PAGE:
Memory reservations done using the APIs provided by the rte_malloc library are also backed by pages from the hugetlbfs filesystem. However, physical address information is not available for the blocks of memory allocated in this way.

3.1.4. Xen Dom0 support without hugetbls

The existing memory management implementation is based on the Linux kernel hugepage mechanism. However, Xen Dom0 does not support hugepages, so a new Linux kernel module rte_dom0_mm is added to workaround this limitation.

The EAL uses IOCTL interface to notify the Linux kernel module rte_dom0_mm to allocate memory of specified size, and get all memory segments information from the module, and the EAL uses MMAP interface to map the allocated memory. For each memory segment, the physical addresses are contiguous within it but actual hardware addresses are contiguous within 2MB.

3.1.5. PCI Access

The EAL uses the /sys/bus/pci utilities provided by the kernel to scan the content on the PCI bus.

To access PCI memory, a kernel module called igb_uio provides a /dev/uioX device file that can be mmap’d to obtain access to PCI address space from the application. It uses the uio kernel feature (userland driver).

3.1.6. Per-lcore and Shared Variables


lcore refers to a logical execution unit of the processor, sometimes called a hardware thread.

Shared variables are the default behavior. Per-lcore variables are implemented using Thread Local Storage (TLS) to provide per-thread local storage.

3.1.7. Logs

A logging API is provided by EAL. By default, in a Linux application, logs are sent to syslog and also to the console. However, the log function can be overridden by the user to use a different logging mechanism. Trace and Debug Functions

There are some debug functions to dump the stack in glibc. The rte_panic() function can voluntarily provoke a SIG_ABORT, which can trigger the generation of a core file, readable by gdb.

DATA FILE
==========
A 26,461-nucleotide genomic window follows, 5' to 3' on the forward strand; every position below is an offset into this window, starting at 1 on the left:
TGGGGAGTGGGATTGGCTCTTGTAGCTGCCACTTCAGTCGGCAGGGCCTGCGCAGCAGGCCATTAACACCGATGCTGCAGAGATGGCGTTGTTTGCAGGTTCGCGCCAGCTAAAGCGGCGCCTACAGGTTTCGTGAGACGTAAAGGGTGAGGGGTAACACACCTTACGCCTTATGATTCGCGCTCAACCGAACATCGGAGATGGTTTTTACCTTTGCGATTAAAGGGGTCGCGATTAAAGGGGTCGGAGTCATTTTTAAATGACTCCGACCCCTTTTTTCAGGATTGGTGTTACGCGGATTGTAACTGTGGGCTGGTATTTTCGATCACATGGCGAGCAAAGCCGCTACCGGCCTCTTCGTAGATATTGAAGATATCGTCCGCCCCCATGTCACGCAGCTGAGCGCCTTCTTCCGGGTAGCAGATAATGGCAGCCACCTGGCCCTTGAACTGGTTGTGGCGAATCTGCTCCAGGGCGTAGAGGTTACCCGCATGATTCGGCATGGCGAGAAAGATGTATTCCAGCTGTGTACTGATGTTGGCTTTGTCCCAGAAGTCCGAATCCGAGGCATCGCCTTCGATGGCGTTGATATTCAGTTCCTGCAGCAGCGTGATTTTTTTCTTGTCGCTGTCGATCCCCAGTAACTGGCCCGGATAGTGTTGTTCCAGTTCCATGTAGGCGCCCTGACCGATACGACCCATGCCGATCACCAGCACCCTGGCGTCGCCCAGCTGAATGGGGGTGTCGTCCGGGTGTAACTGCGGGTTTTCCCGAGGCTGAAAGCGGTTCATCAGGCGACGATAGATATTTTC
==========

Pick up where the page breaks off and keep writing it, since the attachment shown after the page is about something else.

3.1.8. CPU Feature Identification

The EAL can query the CPU at runtime (using the rte_cpu_get_feature() function) to determine which CPU features are available.

3.1.9. User Space Interrupt and Alarm Handling

The EAL creates a host thread to poll the UIO device file descriptors to detect the interrupts. Callbacks can be registered or unregistered by the EAL functions for a specific interrupt event and are called in the host thread asynchronously. The EAL also allows timed callbacks to be used in the same way as for NIC interrupts.


The only interrupts supported by the DPDK Poll-Mode Drivers are those for link status change, i.e. link up and link down notification.

3.1.10. Blacklisting

The EAL PCI device blacklist functionality can be used to mark certain NIC ports as blacklisted, so they are ignored by the DPDK. The ports to be blacklisted are identified using the PCIe* description (Domain:Bus:Device.Function).

3.1.11. Misc Functions

Locks and atomic operations are per-architecture (i686 and x86_64).

3.2. Memory Segments and Memory Zones (memzone)

The mapping of physical memory is provided by this feature in the EAL. As physical memory can have gaps, the memory is described in a table of descriptors, and each descriptor (called rte_memseg ) describes a contiguous portion of memory.

On top of this, the memzone allocator’s role is to reserve contiguous portions of physical memory. These zones are identified by a unique name when the memory is reserved.

The rte_memzone descriptors are also located in the configuration structure. This structure is accessed using rte_eal_get_configuration(). The lookup (by name) of a memory zone returns a descriptor containing the physical address of the memory zone.

Memory zones can be reserved with specific start address alignment by supplying the align parameter (by default, they are aligned to cache line size). The alignment value should be a power of two and not less than the cache line size (64 bytes). Memory zones can also be reserved from either 2 MB or 1 GB hugepages, provided that both are available on the system.